Friday, September 26, 2008

Vandals plus thiefs and burglers equal security system

I sat the other morning and realized something pretty scary. During the past 12 months (since early October 2007) it seems we have become targets. In that time three pretty significant things have occurred requiring contact with the local police department: my beloved truck was stolen (Oct 2007), our house was burglarized (Jun 2008) and Chris's car was vandalized (Sep 2008).

Chris's car was vandalized while I was in Australia--and so it was an especially stressful time for her and it happened right in our driveway at home. Overnight. Without provocation. And they got her IPod.

Many of you know that I am still coping with the fallout from having my truck stolen from a repair shop in Glen Burnie, MD and subsequently totaled in Georgia. The replacement truck has required an inordinate number of repairs--including a new engine, and requires more repairs for an emissions related air pump. Yeah--the insurance gave me money for my old truck--but the repairs--out of pocket! And most all of the repairs are related to the care of the truck, that I could not know, prior to when I bought it.

And the house. One stormy day in June--the house was burgled and a number of items were stolen--mostly watches (including my Orioles game day watch), my laptop, my compound mitre saw, about $250 in small change, my underwater camera, and of course--we were rewarded with holes in the bedroom wall where the burglars tried to relieve us of our flat panel TV (say yes for security on the wall mount).

So--as I was thinking of all these travesties, I realized (along with a not so subtle hint from the wife) that we needed to do something--fast.

Welcome to the world of security lighting, security cameras, and a comprehensive whole house security system with monitoring from Vintage. OK--so we are going to be living in Fort Knox. I guess because we have the best in the world location: the pot of gold at the end of the Rainbow, a little rain must fall at some time. But we are taking action to protect ourselves and to hopefully preclude recurrence by ensuring adequate notification and documentation of any future travesties.

So be warned: when you are visiting, you are being monitored (and protected).

I know the police said a security system wouldn't deter pros--but what if they happen to decide to "hit" us again while Chris is "home alone?" I want her to be able to get the alarm out fast and not have to ask someone what the number for 9-1-1 is.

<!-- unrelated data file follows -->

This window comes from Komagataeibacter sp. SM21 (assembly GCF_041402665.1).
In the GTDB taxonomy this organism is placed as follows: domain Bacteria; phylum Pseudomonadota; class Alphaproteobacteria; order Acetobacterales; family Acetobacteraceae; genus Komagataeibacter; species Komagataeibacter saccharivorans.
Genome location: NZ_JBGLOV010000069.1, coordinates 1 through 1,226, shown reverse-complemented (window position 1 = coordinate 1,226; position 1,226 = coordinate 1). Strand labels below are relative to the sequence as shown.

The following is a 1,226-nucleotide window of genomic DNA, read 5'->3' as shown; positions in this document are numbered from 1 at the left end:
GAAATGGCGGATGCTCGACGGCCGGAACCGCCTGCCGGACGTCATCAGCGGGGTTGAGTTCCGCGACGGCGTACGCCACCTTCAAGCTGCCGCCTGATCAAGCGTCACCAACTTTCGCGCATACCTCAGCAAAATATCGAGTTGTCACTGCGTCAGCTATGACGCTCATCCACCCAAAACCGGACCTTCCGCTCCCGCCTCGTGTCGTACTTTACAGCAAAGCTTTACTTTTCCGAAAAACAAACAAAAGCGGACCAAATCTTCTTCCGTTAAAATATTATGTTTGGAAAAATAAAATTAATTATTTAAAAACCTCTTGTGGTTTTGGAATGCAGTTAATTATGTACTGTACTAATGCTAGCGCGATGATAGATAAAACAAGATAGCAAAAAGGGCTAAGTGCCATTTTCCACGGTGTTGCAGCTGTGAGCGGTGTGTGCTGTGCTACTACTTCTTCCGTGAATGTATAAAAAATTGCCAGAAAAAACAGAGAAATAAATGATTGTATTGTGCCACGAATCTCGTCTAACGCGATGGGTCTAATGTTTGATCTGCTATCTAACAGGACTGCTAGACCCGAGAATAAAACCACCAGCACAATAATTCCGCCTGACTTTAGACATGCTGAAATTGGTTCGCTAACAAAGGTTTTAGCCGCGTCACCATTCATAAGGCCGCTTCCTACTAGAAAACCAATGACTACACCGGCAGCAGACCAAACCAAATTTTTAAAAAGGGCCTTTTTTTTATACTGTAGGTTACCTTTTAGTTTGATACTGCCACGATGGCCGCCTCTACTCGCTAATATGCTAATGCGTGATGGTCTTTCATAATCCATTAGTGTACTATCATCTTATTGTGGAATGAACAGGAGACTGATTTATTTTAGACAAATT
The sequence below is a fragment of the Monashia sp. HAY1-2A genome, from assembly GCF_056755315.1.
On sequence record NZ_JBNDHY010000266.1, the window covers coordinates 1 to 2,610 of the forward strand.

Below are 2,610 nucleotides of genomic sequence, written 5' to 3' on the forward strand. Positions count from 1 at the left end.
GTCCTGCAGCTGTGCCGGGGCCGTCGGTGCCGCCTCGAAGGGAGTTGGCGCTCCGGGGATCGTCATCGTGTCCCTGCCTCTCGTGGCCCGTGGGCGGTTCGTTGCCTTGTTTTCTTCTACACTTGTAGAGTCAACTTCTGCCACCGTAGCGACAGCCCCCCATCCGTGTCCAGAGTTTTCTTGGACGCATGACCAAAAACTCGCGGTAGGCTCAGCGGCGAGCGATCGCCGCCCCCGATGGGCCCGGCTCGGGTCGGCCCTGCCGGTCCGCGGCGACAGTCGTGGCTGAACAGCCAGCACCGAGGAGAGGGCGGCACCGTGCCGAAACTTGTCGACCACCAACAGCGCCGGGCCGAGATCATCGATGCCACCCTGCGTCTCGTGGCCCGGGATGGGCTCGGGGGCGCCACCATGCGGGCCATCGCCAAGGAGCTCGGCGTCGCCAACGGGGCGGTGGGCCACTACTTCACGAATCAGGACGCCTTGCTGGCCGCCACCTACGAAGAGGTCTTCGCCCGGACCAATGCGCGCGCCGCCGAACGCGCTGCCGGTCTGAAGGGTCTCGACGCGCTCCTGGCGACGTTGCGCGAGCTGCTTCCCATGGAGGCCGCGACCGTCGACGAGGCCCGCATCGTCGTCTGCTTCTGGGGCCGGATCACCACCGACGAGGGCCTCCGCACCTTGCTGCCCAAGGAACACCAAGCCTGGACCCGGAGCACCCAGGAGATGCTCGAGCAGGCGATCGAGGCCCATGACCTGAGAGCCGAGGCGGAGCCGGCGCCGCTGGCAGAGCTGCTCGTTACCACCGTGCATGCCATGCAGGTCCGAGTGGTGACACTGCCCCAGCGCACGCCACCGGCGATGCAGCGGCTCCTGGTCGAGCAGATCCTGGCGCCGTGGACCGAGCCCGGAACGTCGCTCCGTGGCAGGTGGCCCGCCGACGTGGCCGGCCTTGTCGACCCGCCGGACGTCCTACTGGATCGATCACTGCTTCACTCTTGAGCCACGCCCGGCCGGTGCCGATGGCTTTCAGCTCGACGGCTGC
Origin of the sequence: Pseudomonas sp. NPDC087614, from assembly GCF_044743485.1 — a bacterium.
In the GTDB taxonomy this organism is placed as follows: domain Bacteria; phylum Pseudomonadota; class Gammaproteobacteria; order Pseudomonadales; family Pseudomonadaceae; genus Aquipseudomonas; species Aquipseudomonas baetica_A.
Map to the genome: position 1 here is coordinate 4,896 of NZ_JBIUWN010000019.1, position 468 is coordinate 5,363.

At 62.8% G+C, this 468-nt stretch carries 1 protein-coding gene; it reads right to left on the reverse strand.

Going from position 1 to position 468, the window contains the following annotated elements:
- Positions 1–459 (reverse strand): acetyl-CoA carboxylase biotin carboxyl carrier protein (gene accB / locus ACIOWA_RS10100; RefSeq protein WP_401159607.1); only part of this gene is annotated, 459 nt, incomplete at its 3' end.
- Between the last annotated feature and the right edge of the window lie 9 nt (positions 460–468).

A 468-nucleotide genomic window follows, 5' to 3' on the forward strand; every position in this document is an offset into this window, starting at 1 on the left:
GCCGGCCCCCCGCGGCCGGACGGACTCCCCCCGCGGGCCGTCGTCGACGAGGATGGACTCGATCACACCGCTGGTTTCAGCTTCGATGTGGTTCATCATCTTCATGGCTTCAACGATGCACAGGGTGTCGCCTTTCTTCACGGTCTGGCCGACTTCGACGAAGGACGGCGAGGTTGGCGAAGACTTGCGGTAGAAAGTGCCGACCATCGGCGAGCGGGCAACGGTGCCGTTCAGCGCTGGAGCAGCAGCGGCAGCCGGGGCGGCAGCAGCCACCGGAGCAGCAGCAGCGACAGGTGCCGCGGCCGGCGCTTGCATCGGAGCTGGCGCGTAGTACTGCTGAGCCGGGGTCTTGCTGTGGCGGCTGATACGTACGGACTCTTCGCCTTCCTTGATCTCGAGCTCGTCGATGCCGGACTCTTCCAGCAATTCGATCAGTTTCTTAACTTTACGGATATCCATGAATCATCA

We've lived in our current house almost eight years, and in the not too recent past we didn't worry about even locking the doors. My how the devastating economic situation has changed things.

So to protect yourselves--what can you do?

Here is what the police have told us:

For Autos:

- hide valuables out of sight or better yet, do not keep them in the vehicle.

- park in well lit areas (like our driveway (yeah but that's secluded))

For Homes:

- Use the deadbolt--EVERY TIME!

- Ensure all doors and windows are locked.

- Make the home look alive

- Write down the serial numbers of everything you own--yes everything (watches, computers, electronics, tools. even the dog). Who knew that my DeWalt 10 inch compound mitre saw was a high theft item? Do not store the numbers on a laptop (duh!)

Security is not fun, it is becoming a necessity. Whatever the reason, right now we are clearly targets. And I know a lot about targets and don't like being one myself. Hopefully, these actions will stem the tide--which by the way is a concern because (unlike lightning) we have been told that they'll be back in six months for a return visit since the bad guys figure we'll replace what was taken by then. And insurance, while nice, does not begin to cover the true cost of being a target.

Hopefully--next year I will be able to report that Oct 2008-Sep 2009 was as quiet and boring as Mar 2001-Sep 2007 was. The difference being--I will be activating my security system every time I leave the house as well as ensuring every door and window is locked down tighter than a bank.

It is a price to pay.

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